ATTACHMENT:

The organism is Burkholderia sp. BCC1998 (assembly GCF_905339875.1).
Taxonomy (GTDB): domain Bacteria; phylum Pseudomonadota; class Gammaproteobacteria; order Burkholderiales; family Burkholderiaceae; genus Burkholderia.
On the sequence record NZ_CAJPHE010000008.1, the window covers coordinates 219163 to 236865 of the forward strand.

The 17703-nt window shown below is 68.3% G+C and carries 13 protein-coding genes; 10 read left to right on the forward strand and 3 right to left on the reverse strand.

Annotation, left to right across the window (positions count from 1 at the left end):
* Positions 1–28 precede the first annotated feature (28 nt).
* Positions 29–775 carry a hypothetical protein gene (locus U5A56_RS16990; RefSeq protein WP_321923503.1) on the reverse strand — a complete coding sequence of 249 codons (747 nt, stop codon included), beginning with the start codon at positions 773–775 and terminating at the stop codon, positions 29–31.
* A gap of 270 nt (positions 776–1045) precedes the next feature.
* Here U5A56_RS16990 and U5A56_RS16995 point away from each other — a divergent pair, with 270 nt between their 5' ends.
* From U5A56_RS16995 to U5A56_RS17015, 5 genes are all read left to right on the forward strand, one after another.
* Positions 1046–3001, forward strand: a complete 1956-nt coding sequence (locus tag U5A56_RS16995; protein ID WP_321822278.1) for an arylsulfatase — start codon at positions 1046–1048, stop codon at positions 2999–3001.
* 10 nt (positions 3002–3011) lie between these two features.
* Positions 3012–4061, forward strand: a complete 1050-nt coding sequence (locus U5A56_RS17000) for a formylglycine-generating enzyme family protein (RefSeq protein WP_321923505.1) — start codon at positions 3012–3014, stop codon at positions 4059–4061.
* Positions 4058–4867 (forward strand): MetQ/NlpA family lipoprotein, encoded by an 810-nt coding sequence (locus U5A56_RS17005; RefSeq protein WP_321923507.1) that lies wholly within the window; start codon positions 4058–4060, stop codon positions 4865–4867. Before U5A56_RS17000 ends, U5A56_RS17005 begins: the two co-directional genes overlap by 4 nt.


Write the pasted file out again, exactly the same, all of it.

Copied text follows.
The organism is Burkholderia sp. BCC1998 (assembly GCF_905339875.1).
Taxonomy (GTDB): domain Bacteria; phylum Pseudomonadota; class Gammaproteobacteria; order Burkholderiales; family Burkholderiaceae; genus Burkholderia.
On the sequence record NZ_CAJPHE010000008.1, the window covers coordinates 219163 to 236865 of the forward strand.

The 17703-nt window shown below is 68.3% G+C and carries 13 protein-coding genes; 10 read left to right on the forward strand and 3 right to left on the reverse strand.

Annotation, left to right across the window (positions count from 1 at the left end):
* Positions 1–28 precede the first annotated feature (28 nt).
* Positions 29–775 carry a hypothetical protein gene (locus U5A56_RS16990; RefSeq protein WP_321923503.1) on the reverse strand — a complete coding sequence of 249 codons (747 nt, stop codon included), beginning with the start codon at positions 773–775 and terminating at the stop codon, positions 29–31.
* A gap of 270 nt (positions 776–1045) precedes the next feature.
* Here U5A56_RS16990 and U5A56_RS16995 point away from each other — a divergent pair, with 270 nt between their 5' ends.
* From U5A56_RS16995 to U5A56_RS17015, 5 genes are all read left to right on the forward strand, one after another.
* Positions 1046–3001, forward strand: a complete 1956-nt coding sequence (locus tag U5A56_RS16995; protein ID WP_321822278.1) for an arylsulfatase — start codon at positions 1046–1048, stop codon at positions 2999–3001.
* 10 nt (positions 3002–3011) lie between these two features.
* Positions 3012–4061, forward strand: a complete 1050-nt coding sequence (locus U5A56_RS17000) for a formylglycine-generating enzyme family protein (RefSeq protein WP_321923505.1) — start codon at positions 3012–3014, stop codon at positions 4059–4061.
* Positions 4058–4867 (forward strand): MetQ/NlpA family lipoprotein, encoded by an 810-nt coding sequence (locus U5A56_RS17005; RefSeq protein WP_321923507.1) that lies wholly within the window; start codon positions 4058–4060, stop codon positions 4865–4867. Before U5A56_RS17000 ends, U5A56_RS17005 begins: the two co-directional genes overlap by 4 nt.